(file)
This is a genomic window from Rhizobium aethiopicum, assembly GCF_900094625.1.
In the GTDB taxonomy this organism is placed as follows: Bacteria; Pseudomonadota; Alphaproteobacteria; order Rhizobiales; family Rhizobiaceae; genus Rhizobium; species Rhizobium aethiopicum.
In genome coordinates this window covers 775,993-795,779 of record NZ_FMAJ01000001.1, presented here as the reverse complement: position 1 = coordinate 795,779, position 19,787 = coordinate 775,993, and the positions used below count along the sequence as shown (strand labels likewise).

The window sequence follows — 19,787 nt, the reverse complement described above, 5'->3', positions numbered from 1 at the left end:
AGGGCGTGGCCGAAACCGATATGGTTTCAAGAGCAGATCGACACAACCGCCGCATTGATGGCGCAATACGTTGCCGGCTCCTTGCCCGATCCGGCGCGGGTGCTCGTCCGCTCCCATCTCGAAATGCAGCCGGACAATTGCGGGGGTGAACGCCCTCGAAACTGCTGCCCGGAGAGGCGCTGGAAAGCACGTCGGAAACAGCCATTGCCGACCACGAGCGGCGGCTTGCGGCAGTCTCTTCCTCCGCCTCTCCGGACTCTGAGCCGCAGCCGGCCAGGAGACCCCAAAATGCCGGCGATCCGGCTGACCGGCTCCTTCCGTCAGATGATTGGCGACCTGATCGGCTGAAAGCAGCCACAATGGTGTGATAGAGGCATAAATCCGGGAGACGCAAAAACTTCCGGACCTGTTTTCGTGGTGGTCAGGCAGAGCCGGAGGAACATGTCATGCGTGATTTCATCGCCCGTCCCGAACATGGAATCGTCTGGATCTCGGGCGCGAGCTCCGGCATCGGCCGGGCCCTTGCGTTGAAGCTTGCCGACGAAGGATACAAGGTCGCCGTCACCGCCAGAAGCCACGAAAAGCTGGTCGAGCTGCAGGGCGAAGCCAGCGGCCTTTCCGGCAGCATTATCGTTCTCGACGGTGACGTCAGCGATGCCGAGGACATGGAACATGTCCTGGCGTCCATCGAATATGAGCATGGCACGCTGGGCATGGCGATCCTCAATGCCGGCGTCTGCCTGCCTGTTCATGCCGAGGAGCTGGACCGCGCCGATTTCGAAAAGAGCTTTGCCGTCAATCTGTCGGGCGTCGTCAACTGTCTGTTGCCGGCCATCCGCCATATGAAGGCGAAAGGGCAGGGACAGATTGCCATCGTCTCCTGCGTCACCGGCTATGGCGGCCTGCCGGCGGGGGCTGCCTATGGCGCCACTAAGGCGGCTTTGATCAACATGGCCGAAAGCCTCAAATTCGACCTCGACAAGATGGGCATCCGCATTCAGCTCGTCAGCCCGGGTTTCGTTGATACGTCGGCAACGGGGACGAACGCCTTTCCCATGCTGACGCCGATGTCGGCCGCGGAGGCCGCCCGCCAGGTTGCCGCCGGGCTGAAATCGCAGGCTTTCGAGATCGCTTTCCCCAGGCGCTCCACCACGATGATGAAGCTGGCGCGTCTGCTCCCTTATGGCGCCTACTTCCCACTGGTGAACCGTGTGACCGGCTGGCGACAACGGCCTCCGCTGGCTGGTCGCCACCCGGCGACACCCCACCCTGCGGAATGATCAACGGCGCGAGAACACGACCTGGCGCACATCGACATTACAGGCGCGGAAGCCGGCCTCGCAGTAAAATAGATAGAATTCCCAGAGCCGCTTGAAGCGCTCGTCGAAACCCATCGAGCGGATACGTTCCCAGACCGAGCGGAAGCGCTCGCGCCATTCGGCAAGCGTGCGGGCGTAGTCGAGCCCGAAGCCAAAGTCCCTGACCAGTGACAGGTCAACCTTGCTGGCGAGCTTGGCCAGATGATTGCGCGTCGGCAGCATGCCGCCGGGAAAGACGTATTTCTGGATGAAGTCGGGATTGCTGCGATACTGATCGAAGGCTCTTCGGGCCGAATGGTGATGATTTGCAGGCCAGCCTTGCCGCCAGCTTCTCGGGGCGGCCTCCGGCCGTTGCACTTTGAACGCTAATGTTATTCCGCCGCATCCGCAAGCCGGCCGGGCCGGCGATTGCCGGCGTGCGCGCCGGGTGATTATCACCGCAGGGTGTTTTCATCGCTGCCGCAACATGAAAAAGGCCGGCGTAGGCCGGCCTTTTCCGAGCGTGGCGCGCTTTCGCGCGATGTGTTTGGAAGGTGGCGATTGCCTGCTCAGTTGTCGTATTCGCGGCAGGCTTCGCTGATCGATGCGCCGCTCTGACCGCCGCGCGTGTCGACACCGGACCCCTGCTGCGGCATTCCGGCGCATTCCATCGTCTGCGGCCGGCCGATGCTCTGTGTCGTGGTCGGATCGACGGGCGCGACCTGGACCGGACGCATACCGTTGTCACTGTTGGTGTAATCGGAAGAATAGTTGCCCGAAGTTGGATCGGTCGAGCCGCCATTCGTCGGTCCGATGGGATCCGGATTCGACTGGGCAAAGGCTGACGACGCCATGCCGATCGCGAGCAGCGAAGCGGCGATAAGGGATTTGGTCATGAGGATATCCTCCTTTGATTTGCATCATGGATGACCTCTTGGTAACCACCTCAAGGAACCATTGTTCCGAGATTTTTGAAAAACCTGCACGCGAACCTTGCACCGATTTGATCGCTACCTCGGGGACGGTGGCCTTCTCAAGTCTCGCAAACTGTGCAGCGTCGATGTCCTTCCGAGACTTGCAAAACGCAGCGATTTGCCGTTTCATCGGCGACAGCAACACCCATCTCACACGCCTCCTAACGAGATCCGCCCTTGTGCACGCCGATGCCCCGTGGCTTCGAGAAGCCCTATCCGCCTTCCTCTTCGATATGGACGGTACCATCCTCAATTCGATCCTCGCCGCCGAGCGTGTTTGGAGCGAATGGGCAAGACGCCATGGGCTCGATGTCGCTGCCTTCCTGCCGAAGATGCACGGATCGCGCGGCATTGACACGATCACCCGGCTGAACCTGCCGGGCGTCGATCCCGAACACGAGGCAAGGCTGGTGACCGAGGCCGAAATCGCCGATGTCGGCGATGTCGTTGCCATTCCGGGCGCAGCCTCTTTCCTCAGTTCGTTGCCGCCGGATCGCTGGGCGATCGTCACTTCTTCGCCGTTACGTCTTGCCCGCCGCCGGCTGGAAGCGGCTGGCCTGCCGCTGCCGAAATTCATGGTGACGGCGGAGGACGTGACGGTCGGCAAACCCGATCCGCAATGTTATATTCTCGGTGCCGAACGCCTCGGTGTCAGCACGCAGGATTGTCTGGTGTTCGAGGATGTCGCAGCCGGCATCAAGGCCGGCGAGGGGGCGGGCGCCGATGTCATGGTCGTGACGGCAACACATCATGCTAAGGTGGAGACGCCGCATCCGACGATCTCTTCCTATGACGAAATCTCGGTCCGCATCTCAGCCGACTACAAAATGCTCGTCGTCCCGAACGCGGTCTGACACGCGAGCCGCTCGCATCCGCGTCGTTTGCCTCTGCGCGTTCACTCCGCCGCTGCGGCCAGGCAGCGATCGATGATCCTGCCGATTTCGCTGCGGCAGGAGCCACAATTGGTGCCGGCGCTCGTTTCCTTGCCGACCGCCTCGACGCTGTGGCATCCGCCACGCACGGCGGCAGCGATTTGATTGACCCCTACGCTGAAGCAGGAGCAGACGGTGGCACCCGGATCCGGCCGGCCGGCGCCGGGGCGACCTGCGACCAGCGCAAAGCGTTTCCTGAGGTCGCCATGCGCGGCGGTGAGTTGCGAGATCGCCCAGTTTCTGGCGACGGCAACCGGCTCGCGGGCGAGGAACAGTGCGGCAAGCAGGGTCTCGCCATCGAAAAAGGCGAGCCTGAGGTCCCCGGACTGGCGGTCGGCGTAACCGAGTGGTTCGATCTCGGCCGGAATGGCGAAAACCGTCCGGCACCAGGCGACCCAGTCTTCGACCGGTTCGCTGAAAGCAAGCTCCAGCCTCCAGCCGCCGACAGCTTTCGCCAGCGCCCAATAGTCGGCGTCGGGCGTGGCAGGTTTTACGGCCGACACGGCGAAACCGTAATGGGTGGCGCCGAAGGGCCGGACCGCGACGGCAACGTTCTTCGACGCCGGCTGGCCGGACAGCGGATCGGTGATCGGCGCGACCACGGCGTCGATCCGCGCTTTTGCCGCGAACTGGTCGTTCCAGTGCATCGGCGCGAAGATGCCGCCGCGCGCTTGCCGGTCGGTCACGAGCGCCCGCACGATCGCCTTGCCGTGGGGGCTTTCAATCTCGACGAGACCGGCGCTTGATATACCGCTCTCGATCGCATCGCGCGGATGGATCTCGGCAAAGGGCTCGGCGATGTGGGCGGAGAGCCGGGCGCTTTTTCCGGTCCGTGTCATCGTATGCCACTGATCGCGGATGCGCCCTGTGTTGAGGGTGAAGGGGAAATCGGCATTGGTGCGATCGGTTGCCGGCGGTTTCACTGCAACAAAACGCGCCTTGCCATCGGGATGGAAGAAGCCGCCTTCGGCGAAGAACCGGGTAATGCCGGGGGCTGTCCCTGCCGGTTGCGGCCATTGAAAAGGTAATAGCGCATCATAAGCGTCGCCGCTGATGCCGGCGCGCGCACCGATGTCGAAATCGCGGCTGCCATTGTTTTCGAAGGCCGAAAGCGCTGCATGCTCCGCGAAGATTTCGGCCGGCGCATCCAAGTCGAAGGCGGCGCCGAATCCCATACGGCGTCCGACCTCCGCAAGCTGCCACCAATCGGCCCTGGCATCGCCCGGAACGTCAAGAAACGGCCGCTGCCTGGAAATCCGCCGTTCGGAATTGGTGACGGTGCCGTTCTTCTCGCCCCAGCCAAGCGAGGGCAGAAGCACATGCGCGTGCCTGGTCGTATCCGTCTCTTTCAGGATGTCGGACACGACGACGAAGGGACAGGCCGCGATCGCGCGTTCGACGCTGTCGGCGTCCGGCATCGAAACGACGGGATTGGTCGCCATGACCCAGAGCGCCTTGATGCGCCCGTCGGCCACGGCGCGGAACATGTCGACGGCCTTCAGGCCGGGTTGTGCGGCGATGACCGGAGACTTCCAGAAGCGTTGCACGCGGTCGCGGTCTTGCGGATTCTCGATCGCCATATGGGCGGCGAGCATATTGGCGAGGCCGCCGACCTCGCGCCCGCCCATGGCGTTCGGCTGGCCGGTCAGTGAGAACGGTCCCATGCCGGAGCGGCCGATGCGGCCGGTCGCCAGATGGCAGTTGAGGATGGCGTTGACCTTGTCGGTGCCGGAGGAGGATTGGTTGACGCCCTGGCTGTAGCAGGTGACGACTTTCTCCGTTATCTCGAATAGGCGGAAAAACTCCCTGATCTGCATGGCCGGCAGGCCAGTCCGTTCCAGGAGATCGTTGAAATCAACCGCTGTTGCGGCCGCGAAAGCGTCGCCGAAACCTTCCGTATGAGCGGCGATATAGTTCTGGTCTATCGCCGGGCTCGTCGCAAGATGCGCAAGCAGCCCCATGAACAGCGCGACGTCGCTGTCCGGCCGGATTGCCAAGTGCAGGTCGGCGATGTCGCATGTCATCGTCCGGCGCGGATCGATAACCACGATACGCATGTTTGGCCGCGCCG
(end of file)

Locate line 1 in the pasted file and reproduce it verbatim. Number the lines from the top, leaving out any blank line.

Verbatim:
This is a genomic window from Rhizobium aethiopicum, assembly GCF_900094625.1.